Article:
Precise location, distance provide breakthrough in study of fast radio bursts
For the first time, astronomers have pinpointed the location in the sky of a Fast Radio Burst (FRB), allowing them to determine the distance and home galaxy of one of these mysterious pulses of radio waves. The new information rules out several suggested explanations for the source of FRBs.
"We now know that this particular burst comes from a dwarf galaxy more than three billion light-years from Earth," said Shami Chatterjee, of Cornell University. "That simple fact is a huge advance in our understanding of these events," he added. Chatterjee and other astronomers presented their findings to the American Astronomical Society's meeting in Grapevine, Texas, in the scientific journal Nature, and in companion papers in the Astrophysical Journal Letters.
Fast Radio Bursts are highly-energetic, but very short-lived (millisecond) bursts of radio waves whose origins have remained a mystery since the first one was discovered in 2007. That year, researchers scouring archived data from Australia's Parkes Radio Telescope in search of new pulsars found the first known FRB — one that had burst in 2001.
There now are 18 known FRBs. All were discovered using single-dish radio telescopes that are unable to narrow down the object's location with enough precision to allow other observatories to identify its host environment or to find it at other wavelengths. Unlike all the others, however, one FRB, discovered in November of 2012 at the Arecibo Observatory in Puerto Rico, has recurred numerous times.
The repeating bursts from this object, named FRB 121102 after the date of the initial burst, allowed astronomers to watch for it using the National Science Foundation's (NSF) Karl G. Jansky Very Large Array (VLA), a multi-antenna radio telescope system with the resolving power, or ability to see fine detail, needed to precisely determine the object's location in the sky.
In 83 hours of observing time over six months in 2016, the VLA detected nine bursts from FRB 121102.
"For a long time, we came up empty, then got a string of bursts that gave us exactly what we needed," said Casey Law, of the University of California at Berkeley.
"The VLA data allowed us to narrow down the position very accurately," said Sarah Burke-Spolaor, of the National Radio Astronomy Observatory (NRAO) and West Virginia University.
Using the precise VLA position, researchers used the Gemini North telescope in Hawaii to make a visible-light image that identified a faint dwarf galaxy at the location of the bursts. The Gemini observations also determined that the dwarf galaxy is more than 3 billion light-years from Earth.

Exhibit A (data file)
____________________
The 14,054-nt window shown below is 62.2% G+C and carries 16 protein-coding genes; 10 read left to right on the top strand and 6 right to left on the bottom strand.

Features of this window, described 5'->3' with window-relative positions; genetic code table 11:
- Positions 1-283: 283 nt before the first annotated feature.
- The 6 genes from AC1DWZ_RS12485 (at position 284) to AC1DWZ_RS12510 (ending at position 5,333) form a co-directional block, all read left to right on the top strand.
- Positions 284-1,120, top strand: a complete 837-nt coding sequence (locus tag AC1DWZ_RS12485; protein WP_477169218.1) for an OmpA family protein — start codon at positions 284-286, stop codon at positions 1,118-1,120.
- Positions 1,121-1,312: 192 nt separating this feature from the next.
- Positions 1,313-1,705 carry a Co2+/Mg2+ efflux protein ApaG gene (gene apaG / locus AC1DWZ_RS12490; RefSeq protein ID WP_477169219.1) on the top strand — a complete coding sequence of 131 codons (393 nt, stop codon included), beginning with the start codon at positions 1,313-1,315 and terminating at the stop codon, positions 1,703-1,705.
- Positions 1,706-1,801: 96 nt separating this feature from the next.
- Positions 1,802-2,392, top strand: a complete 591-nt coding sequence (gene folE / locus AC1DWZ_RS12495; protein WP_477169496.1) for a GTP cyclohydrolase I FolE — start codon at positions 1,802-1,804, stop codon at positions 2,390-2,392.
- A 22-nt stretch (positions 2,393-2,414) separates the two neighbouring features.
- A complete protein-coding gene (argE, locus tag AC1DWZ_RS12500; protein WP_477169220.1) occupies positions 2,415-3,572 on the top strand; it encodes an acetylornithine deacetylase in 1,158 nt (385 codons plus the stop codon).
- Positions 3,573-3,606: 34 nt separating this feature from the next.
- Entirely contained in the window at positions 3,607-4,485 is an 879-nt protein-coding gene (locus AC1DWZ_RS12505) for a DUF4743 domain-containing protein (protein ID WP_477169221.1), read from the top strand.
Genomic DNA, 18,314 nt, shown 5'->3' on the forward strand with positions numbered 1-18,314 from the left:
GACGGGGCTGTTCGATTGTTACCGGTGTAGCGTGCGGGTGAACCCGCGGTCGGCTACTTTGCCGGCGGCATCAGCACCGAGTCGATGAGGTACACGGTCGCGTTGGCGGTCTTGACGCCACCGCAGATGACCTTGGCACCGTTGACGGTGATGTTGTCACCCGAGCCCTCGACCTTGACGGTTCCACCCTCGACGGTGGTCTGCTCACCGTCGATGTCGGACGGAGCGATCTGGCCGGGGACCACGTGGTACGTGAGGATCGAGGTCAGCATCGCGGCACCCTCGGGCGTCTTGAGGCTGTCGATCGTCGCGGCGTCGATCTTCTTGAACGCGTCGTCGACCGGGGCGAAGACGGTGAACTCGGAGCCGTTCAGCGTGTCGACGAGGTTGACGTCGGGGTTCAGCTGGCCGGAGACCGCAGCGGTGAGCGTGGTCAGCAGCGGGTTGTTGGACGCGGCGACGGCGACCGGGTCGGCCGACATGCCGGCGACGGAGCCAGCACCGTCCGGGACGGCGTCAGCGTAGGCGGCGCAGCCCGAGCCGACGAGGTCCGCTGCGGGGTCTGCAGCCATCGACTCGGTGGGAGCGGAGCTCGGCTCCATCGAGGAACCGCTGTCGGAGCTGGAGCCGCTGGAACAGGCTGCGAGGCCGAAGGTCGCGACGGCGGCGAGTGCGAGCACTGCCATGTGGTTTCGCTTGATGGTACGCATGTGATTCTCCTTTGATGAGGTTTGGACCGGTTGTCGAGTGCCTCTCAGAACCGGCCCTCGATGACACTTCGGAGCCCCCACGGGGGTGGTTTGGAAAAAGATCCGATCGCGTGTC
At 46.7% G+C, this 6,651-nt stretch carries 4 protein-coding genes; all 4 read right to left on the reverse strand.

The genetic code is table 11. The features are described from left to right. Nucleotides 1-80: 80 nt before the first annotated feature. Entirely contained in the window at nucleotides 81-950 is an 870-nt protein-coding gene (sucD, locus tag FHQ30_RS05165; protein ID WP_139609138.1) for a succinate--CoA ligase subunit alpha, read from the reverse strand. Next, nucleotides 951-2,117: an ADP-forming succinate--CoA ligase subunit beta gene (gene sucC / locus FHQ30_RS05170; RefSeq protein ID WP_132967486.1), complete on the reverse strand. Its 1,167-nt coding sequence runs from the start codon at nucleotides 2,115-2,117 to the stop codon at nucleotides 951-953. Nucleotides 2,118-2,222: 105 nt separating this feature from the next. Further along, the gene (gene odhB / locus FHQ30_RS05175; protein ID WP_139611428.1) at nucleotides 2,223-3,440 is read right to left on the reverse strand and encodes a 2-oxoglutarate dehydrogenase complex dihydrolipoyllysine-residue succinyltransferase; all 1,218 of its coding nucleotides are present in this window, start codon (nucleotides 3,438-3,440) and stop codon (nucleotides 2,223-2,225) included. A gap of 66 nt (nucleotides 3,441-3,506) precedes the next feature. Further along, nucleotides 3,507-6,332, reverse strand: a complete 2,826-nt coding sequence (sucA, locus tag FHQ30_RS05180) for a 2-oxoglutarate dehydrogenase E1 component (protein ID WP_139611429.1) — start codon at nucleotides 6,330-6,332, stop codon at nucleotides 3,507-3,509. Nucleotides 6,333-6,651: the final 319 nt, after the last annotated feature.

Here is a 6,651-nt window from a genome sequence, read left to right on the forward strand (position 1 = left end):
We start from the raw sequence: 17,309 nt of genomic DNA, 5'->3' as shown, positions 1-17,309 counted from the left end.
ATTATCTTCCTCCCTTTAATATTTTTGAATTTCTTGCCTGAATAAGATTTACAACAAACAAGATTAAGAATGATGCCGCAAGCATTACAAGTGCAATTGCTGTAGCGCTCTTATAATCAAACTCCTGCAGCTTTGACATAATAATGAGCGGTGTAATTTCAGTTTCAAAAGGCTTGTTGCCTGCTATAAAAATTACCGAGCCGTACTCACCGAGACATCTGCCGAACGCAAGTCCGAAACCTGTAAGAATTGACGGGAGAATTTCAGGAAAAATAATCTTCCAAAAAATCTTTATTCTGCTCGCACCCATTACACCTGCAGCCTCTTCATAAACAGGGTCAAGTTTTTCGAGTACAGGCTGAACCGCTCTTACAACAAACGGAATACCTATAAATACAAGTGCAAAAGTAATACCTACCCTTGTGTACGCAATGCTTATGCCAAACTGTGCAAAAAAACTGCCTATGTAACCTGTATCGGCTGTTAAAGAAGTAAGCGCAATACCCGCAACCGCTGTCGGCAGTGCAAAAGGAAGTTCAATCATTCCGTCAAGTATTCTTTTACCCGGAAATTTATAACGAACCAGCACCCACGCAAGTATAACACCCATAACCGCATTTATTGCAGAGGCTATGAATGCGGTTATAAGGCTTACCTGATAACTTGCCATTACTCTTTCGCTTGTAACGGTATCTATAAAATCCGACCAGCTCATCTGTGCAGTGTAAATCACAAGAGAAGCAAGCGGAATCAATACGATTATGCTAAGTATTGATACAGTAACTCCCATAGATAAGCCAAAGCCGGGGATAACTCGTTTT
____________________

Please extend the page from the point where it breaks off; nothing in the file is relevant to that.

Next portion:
"Before we knew the distance to any FRBs, several proposed explanations for their origins said they could be coming from within or near our own Milky Way Galaxy. We now have ruled out those explanations, at least for this FRB," said Shriharsh Tendulkar, of McGill University in Montreal, Canada.
In addition to detecting the bright bursts from FRB 121102, the VLA observations also revealed an ongoing, persistent source of weaker radio emission in the same region.
Next, a team of observers used the multiple radio telescopes of the European VLBI Network (EVN), along with the 1,000-foot-diameter William E. Gordon Telescope of the Arecibo Observatory, and the NSF's Very Long Baseline Array (VLBA) to determine the object's position with even greater accuracy.
"These ultra high precision observations showed that the bursts and the persistent source must be within 100 light-years of each other," said Jason Hessels, of the Netherlands Institute for Radio Astronomy and the University of Amsterdam.
"We think that the bursts and the continuous source are likely to be either the same object or that they are somehow physically associated with each other," said Benito Marcote, of the Joint Institute for VLBI ERIC, Dwingeloo, Netherlands.
The top candidates, the astronomers suggested, are a neutron star, possibly a highly-magnetic magnetar, surrounded by either material ejected by a supernova explosion or material ejected by a resulting pulsar, or an active nucleus in the galaxy, with radio emission coming from jets of material emitted from the region surrounding a supermassive black hole.
"We do have to keep in mind that this FRB is the only one known to repeat, so it may be physically different from the others," cautioned Bryan Butler of NRAO.
"Finding the host galaxy of this FRB, and its distance, is a big step forward, but we still have much more to do before we fully understand what these things are," Chatterjee said.
"This impressive result shows the power of several telescopes working in concert — first detecting the radio burst and then precisely locating and beginning to characterize the emitting source," said Phil Puxley, a program director at the National Science Foundation that funds the VLA, VLBA, Gemini and Arecibo observatories. "It will be exciting to collect more data and better understand the nature of these radio bursts."
The National Radio Astronomy Observatory is a facility of the National Science Foundation, operated under cooperative agreement by Associated Universities, Inc.